• Implementers, Solvers, and Finders

    I was talking to a former student when he brought up an article written by a well-seasoned programmer regretting his choice of career. This fellow had rejected the management path in order to stay in the coding trenches and as a result, ended up in some absolutely crummy situations. He writes about management antipattern after antipattern that left him sitting with the bill.
  • Hacking Calculords

    My wife was shopping. And not the typical hunter/killer cruise missile 24-pack-of-toilet-paper-ice-cream-and-that’s-it. Ok, full disclosure, I was indulging in the same shopping but the used book section of our local thrift store is smaller than the clothing department.
  • Questions to ask your interviewer

    Last time, we talked about how to design a technical interview as a filter, starting primarily with determining what sort of person is “good”. This time, I’m turning the tables to look at the other side of things. Let’s talk about some questions you can use to determine if a company is where you want to work.The tech world is a seller’s market for talent. It’s difficult to get a good read on a company from the information you have pre-interview. Companies of all shapes and sizes want to throw you through their gauntlet. Some interviewers will say whatever it takes to get you to sign, others look at their company with rose-tinted glasses. Neither will help you find a job you’ll love. Most questions are easily dodged (“What’s the worst part of this job?”, “There’s too much to do but you’ll fix that!”).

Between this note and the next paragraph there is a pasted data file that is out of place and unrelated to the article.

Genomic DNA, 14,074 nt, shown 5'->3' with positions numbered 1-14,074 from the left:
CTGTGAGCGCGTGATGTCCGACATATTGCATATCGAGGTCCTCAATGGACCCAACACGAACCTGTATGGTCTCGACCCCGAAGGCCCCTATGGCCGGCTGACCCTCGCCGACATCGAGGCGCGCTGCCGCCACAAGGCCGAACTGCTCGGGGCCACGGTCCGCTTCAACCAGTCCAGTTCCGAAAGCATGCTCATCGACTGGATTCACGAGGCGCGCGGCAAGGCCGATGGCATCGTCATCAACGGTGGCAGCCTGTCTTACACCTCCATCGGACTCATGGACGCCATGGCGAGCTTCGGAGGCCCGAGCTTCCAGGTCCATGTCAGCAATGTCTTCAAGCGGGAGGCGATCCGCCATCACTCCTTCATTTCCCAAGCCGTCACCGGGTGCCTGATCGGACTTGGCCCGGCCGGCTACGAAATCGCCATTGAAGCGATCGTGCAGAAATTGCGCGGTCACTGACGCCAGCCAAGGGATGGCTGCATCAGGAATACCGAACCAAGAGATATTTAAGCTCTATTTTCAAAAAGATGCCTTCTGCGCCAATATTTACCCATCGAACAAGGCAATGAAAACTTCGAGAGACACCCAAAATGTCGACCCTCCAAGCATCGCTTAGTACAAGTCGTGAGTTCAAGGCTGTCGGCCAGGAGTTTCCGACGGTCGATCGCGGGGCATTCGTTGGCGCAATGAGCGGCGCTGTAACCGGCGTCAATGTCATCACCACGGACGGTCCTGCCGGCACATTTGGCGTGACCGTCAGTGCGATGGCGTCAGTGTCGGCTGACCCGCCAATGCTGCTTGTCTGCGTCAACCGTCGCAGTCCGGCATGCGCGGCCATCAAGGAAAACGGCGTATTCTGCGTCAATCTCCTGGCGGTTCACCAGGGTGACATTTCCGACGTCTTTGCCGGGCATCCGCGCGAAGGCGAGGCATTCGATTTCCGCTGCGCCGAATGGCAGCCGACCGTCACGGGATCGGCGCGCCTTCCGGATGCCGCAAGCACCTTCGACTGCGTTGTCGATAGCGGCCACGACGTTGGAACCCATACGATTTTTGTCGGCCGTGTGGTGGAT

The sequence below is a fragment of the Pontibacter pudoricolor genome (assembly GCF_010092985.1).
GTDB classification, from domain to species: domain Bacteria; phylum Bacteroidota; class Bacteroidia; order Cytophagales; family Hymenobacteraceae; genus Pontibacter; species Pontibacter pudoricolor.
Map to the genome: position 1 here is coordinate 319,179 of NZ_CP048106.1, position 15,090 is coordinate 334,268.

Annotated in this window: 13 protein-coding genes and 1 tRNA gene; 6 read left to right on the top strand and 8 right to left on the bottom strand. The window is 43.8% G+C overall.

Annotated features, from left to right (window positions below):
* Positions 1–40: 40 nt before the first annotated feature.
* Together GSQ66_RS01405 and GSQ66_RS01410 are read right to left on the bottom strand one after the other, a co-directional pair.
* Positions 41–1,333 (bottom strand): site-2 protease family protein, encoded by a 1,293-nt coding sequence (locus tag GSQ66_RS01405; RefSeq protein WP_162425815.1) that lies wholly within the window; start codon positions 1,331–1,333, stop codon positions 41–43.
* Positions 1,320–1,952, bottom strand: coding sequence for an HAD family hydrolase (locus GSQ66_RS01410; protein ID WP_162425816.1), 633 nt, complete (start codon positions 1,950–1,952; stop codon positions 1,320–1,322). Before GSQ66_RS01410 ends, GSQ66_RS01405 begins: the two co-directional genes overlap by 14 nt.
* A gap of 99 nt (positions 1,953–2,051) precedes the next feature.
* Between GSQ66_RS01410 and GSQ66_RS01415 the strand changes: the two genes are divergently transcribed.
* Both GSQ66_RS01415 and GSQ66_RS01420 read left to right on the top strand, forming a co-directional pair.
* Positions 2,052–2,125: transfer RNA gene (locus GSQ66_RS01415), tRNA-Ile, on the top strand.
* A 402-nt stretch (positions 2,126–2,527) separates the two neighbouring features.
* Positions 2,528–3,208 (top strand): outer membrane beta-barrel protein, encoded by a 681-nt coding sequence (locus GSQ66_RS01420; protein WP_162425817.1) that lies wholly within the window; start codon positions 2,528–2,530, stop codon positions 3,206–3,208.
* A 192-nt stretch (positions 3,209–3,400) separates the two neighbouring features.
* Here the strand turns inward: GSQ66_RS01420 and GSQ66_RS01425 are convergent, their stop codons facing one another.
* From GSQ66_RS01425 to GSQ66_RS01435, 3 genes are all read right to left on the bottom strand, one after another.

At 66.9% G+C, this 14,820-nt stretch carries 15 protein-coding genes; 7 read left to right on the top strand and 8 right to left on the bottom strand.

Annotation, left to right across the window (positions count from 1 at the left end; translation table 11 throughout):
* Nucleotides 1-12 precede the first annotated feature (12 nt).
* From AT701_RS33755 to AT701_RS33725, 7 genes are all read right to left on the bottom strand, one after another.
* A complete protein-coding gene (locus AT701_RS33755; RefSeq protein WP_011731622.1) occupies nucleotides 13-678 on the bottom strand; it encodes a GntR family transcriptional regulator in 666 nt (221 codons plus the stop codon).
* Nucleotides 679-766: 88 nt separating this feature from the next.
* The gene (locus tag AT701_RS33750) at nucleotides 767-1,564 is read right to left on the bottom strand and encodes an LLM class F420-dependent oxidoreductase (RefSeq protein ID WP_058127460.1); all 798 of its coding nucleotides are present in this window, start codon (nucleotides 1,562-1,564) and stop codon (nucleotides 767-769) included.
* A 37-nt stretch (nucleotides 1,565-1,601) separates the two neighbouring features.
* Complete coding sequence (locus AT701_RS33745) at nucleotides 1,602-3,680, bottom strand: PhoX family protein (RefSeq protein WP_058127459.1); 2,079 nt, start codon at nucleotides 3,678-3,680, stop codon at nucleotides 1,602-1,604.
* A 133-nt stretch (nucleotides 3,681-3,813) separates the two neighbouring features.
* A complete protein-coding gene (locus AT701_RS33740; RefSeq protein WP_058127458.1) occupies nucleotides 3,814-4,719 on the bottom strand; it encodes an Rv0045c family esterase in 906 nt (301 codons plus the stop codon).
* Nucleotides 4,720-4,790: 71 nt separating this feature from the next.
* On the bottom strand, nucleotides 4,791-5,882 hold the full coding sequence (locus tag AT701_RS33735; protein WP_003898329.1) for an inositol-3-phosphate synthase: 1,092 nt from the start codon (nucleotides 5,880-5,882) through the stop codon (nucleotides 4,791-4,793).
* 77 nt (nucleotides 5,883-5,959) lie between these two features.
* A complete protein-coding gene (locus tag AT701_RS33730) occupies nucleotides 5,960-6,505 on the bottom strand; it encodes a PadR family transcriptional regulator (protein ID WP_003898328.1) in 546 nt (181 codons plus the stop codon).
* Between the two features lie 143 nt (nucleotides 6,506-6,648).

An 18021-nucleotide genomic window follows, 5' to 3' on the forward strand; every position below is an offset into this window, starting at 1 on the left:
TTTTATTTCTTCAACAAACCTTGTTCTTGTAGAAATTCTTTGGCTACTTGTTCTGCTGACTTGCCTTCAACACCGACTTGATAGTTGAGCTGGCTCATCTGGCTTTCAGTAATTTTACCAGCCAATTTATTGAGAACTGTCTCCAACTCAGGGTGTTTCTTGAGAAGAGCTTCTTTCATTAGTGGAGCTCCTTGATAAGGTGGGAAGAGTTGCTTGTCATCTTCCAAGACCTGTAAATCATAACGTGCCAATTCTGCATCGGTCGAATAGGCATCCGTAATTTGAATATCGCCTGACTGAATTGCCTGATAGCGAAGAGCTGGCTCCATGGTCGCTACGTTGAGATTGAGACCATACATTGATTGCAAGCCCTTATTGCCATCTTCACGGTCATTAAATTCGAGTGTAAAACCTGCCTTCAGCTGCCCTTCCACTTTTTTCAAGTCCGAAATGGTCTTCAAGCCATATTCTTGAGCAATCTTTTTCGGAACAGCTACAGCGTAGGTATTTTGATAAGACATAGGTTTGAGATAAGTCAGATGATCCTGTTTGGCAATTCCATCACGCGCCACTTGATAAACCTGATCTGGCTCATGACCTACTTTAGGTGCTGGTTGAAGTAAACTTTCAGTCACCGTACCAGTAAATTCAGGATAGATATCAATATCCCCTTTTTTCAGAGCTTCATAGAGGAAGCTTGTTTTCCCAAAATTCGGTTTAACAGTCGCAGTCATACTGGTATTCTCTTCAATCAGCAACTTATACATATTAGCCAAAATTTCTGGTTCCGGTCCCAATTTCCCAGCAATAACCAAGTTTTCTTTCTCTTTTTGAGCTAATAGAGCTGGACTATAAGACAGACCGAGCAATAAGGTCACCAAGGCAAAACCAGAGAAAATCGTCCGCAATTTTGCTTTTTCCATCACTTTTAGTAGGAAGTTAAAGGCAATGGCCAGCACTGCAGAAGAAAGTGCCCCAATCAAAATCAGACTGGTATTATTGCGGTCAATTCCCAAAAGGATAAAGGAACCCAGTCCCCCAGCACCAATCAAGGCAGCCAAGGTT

• How I Interview

    Technical interviews are terrible because we don’t know what we’re filtering for.
  • git's guide to git: Stash

    Last time we checked in with our favorite unicorn management company, we learned about git bisect, a rarely-used tool that can absolutely save your bacon when the time comes. In this episode, let’s learn about git stash, something I use almost daily.Remember the last time you were elbows-deep in some code change and some PM came rushing over with a P0 bug that they’d just discovered (we reported it two weeks ago). Bob does. He finally got time to work in the big refactor we’ve all needed for months and this stupid bug crops up. Welp, someone has to fix it but Bob has a pile of unsaved changes. How should Bob proceed? He weighs his options: